Abu Dhabi: Everything in the house of the head of the Jewish Council in UAE, Ross Creel, from paintings, tools of worship and prayer, indicates his religion. This is in addition to books in Hebrew that he teaches his daughter Eve and his son Isaac, in addition to the Torah.
The Creel family, who hail from South Africa, have lived in Dubai since 2013 and practiced their religious rituals openly. Isaac calls Dubai home and says “We are back home” when the family returns to the UAE from abroad.
With the Peace Treaty signed by the UAE and Israel, many things will change in their lives and the lives of nearly 2,000 Jews working and living in UAE, especially in Abu Dhabi and Dubai, which have the largest number of community members.
Thanks to the Peace Treaty, Ross can now contact Israel directly by dialing the international code 972, and he can also travel directly to Tel Aviv to see the rest of his family and friends after he was doing so via Jordan, Cyprus or Turkey, trips he says are tiring and long.
With the arrival of more Jewish families to the UAE, Ross’s wife, Eli, was offering them Jewish food, and after a while, she noticed that the demand for these foods had become great, so she decided to open a restaurant and it was the first Jewish restaurant in Dubai and UAE.
The restaurant opened in February, last year, where Eli serves food with delivery, preparation and catering for Jewish events.
As for the most wanted items, it is the Halah bread and the Babka bread, which is made with chocolate.
Eli explains that the two types are present on every Jewish table and are very common in the United States and Europe, where there are many members of the Jewish community. As for the Jewish food, Eli says it consists of various dishes because it is a mixture of different countries.
Money and banking
The Jews living in the UAE belong to different countries and they work in several fields, especially in the banking and financial sector, in the legal profession, insurance and health, and they are largely integrated into the Emirati society, which includes different nationalities and religions.
Alex Peterfreuind, a Belgian Jew, residing in the UAE and working in the diamond trade since 2008, told BBC News Arabic: “Since my first day in UAE, I have not hidden my religion because I do not think that there is a Muslim who has to hide his religion if he lives in a European country.”
Alex and Ross first started praying together, although Jewish prayer requires at least ten people to take place. But due to their small number at the time and the unwillingness of some of them to reveal their religion publicly, the two men decided to pray alone at Ross’ house.
Today, their number has increased, and prayers are held in its natural form in a synagogue in Dubai, where Jews residing in the emirates gather to practice their rituals and celebrate their religious, social and cultural events.
Levi Dachman, a Jew who arrived from New York five years ago to Dubai, is currently the rabbi of the Jewish community in UAE.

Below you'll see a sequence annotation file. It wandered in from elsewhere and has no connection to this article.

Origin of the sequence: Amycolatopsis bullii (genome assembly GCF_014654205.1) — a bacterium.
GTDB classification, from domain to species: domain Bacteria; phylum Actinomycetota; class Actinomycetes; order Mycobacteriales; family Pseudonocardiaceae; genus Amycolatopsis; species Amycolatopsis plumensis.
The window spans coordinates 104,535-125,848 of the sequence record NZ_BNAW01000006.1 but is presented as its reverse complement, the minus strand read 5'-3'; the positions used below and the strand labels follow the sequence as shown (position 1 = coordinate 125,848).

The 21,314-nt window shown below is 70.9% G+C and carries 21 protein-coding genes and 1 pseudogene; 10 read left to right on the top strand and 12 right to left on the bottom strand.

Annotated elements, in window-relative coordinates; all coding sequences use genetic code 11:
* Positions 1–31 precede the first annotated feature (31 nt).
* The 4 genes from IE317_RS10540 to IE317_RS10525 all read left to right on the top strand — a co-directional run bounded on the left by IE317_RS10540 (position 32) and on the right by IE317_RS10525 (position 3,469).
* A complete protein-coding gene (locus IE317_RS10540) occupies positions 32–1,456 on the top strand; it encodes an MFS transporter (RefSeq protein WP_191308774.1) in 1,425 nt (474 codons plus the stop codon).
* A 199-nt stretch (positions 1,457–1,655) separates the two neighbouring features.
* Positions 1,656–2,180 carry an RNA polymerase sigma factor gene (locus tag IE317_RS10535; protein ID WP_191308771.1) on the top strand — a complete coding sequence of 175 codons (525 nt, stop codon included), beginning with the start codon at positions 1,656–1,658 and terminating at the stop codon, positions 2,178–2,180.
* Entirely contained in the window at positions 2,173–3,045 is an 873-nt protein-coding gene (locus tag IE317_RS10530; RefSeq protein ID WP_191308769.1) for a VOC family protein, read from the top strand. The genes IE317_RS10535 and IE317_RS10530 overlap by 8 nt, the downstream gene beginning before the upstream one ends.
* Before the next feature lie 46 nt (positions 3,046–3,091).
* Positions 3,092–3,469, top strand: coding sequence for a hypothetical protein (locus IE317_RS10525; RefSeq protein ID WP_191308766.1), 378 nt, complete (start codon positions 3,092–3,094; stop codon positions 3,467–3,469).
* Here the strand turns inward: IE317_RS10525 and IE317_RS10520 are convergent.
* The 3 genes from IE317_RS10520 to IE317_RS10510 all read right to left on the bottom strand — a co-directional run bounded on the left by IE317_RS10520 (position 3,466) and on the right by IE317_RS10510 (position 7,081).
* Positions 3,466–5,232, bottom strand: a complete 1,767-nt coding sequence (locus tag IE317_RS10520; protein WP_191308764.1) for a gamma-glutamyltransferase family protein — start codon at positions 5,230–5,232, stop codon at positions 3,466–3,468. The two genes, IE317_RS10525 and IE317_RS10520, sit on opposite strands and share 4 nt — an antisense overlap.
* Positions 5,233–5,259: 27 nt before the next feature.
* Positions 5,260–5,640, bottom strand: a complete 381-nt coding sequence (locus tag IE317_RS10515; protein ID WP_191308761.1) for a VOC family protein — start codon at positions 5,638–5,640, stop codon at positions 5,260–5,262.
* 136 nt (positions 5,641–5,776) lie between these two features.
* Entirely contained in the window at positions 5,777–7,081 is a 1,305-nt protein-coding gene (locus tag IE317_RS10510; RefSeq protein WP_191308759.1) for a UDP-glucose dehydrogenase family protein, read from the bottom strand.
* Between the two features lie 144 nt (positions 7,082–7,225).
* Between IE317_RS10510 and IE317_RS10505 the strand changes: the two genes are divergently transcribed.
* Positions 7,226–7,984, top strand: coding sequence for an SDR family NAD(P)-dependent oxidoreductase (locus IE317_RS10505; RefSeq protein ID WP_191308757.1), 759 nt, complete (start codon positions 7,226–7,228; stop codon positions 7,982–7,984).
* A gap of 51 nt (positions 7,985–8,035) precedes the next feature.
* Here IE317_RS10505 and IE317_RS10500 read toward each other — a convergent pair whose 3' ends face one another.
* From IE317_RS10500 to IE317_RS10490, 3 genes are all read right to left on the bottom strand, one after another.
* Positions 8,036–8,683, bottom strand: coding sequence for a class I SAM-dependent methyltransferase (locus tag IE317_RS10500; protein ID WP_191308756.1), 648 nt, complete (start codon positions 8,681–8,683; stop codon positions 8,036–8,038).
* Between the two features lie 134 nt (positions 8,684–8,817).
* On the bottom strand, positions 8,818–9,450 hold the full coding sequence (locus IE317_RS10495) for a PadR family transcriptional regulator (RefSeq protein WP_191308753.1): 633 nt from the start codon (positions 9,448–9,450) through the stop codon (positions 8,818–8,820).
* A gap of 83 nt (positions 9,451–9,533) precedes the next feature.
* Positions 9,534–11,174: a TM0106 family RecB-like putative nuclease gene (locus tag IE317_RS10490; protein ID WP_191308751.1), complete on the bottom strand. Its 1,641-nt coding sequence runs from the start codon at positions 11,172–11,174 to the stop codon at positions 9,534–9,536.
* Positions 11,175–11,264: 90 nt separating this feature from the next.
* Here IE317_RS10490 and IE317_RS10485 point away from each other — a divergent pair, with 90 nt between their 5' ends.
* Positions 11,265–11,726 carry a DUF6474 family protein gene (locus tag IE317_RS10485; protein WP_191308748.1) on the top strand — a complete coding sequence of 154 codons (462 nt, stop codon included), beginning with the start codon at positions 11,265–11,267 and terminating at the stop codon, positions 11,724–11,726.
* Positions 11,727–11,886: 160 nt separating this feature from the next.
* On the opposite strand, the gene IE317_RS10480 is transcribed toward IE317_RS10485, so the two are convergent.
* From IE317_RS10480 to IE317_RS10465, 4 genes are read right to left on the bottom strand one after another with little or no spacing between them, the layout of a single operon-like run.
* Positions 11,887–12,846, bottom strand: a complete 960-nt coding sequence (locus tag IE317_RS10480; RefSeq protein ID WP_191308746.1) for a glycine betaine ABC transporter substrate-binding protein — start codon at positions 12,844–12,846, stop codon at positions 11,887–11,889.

Dachman was the one who blew the Jewish trumpet, or the so-called shofar, during the dawn prayer in honour of the Israeli mission that visited UAE last month on the first direct trip between the two countries.
Dachman says that the Jewish community has been in the UAE for nearly 15 years and has been celebrating and practicing with each other since then.
The Rabbi revealed that a synagogue will be opened very soon in Abu Dhabi within the framework of the Ibrahimi Complex, which will include a mosque and a church in addition to the synagogue.
Peace with UAE is not like any other
Interviewed by BBC News Arabic, some members of the Jewish community in UAE say they were living in extreme silence and privacy, and they expected the Jewish community to become more open with the normalisation agreement.
The head of the Jewish community, Solly Wolf, who has lived in UAE for nearly 20 years, says that it is different from what happened with Egypt and Jordan, where the peoples of Israel, Egypt and Jordan were unable to establish peace due to previous wars between these countries.
Wolf added that many families in Egypt, Jordan and Israel lost their members in these wars, so there is a state of hostility between them, but the situation is different with UAE, as no war occurred between the two parties.
Wolf considers that Israeli peace with Egypt and Jordan was peace between governments and not between peoples, as he put it, so he is not surprised to see an agreement signed between the UAE and Israel.
The head of the Jewish community describes the Emirati society as a welcoming and tolerant society, pointing out that all matters related to the religion of the Jewish community are available in UAE, from kosher food to religious and educational books.
The Jewish community lives just like other Jewish communities in Britain, the United States, or elsewhere in the world, thanks to the facilities provided by the UAE government to the Jewish community.
With the signing of the Peace Treaty, the Jewish community in the UAE expects to expand its area numerically and geographically, with the expectation that Israelis will arrive in the UAE for business or living.